SNP accuses Boris Johnson of treating Scotland as "too small, too poor, or too stupid" to deal with alone when the Prime Minister visits north of the border to let them know that Union membership has 900,000 Scottish jobs during the corona virus Crisis saved
- Boris Johnson is visiting Scotland for the first time since the 2019 general election
- He said being part of the UK saved 900,000 Scottish jobs during the coronavirus crisis
- SNP's Ian Blackford accused the Prime Minister of treating Scotland as "stupid" and "poor".
The SNP today accused Boris Johnson of treating Scotland as "too small, too poor or too stupid" to cope with alone, as the Prime Minister claimed to be part of the Union, which created 900,000 Scottish jobs during the Corona Virus Saved the crisis.
Mr Johnson will be visiting Scotland today for the first time since last December's general election and said overnight that the pandemic "has once again demonstrated the sheer power of our union".
However, his words sparked the Scottish nationalists' anger when SNP Westminster leader Ian Blackford suggested that the Prime Minister consider Scotland a small partner in the United Kingdom.
The controversy comes after a series of recent polls showed that support for Scottish independence is now more popular than staying part of the UK.
Prime Minister Boris Johnson will visit Scotland for the first time since the 2019 general election
The Prime Minister will claim that membership of the Union saved 900,000 Scottish jobs during the coronavirus pandemic. But SNP's Ian Blackford accused the Prime Minister of treating Scotland as "too stupid" to deal with alone
During his visit today, Mr. Johnson will meet with coronavirus outbreaks, green energy workers, and military personnel to thank them for their efforts in responding to the fatal outbreak.
However, given the growing tension between Downing Street and Holyrood, there are no plans for Mr. Johnson to meet the SNP leader and Scottish Minister Nicola Sturgeon.
Ms. Sturgeon said yesterday that she was ready to meet with the prime minister.
Before the visit, Mr. Johnson said: “When I was on the Downing Street steps a year ago, I promised to be prime minister for every corner of the UK.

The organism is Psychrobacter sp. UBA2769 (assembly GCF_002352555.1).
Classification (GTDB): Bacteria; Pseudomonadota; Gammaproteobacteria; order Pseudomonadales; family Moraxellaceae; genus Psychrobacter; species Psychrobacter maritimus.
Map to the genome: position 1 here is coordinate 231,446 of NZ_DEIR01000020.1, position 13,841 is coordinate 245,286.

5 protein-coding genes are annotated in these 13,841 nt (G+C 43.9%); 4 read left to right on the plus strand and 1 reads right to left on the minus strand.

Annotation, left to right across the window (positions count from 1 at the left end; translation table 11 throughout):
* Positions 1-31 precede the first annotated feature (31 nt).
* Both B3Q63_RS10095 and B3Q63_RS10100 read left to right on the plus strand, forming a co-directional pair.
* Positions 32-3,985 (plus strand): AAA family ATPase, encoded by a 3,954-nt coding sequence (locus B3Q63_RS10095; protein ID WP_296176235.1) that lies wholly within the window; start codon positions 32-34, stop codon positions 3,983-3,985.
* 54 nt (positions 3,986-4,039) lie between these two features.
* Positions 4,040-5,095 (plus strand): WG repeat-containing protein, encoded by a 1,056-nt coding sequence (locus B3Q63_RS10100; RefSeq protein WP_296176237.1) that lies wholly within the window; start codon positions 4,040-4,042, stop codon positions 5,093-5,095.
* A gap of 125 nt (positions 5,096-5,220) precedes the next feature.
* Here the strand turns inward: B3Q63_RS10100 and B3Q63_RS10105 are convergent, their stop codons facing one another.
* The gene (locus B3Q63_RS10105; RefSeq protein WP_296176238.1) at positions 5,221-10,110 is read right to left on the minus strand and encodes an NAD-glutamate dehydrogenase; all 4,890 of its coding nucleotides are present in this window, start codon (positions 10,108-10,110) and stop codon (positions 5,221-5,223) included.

“Whether you are from East Kilbride or Dumfries, Motherwell or Paisley, I have promised to improve across the UK and close the opportunity gap.
"The past six months have shown exactly why the historic and cordial connection that connects the four nations of our country is so important and the sheer power of our Union has been demonstrated again."
However, Mr Johnson's claim that he saved 900,000 Scottish jobs as part of the UK during the pandemic sparked the SNP's anger.
Ian Blackford said he did not think Mr Johnson's message about Scotland's apparent dependence on the Union during the coronavirus crisis was well received during his visit.
Speaking to BBC Radio 4's Today program, he said, “I think he will find that this message will be particularly badly received in Scotland.
"Does he really say that another small nation in Europe and another part of the world is unable to cope with the Covid crisis?
“I think the days when we told Scotland that we were either too small, too poor or too stupid are really over.
"I think what we have shown in the areas of shared responsibility and public health over the past two months is that the leadership that our first minister (Nicola Sturgeon) has shown is in sharp contrast to the noise that is we saw Boris Johnson. & # 39;
In addition to the employment claim, Mr. Johnson has pledged £ 50 million to Orkney, Shetland and the Western Isles today to develop the islands economy through a growth agreement.
The Scottish government said it would invest the same amount in the islands, which means that every area in Scotland is now funded by the UK and Scottish Government's joint initiatives.
Nicola Sturgeon had offered to meet with Mr. Johnson during today's visit, but a meeting with the First Minister is not planned
The Prime Minister's visit, which is preparing for his one-year anniversary on Downing Street, is following a surge in election support for Scotland's independence in recent months.
Two Panelbase surveys recently showed that 54 percent of respondents want Scotland to be separated from the UK.
The same polls predicted that the SNP will win the majority of seats in the Scottish Parliament in next year's elections.
Scotland voted 55-45 percent against an independent nation in a referendum in 2014.
Ms. Sturgeon has called for the survey to be repeated this year, but Mr. Johnson firmly believes that he will not allow another referendum.
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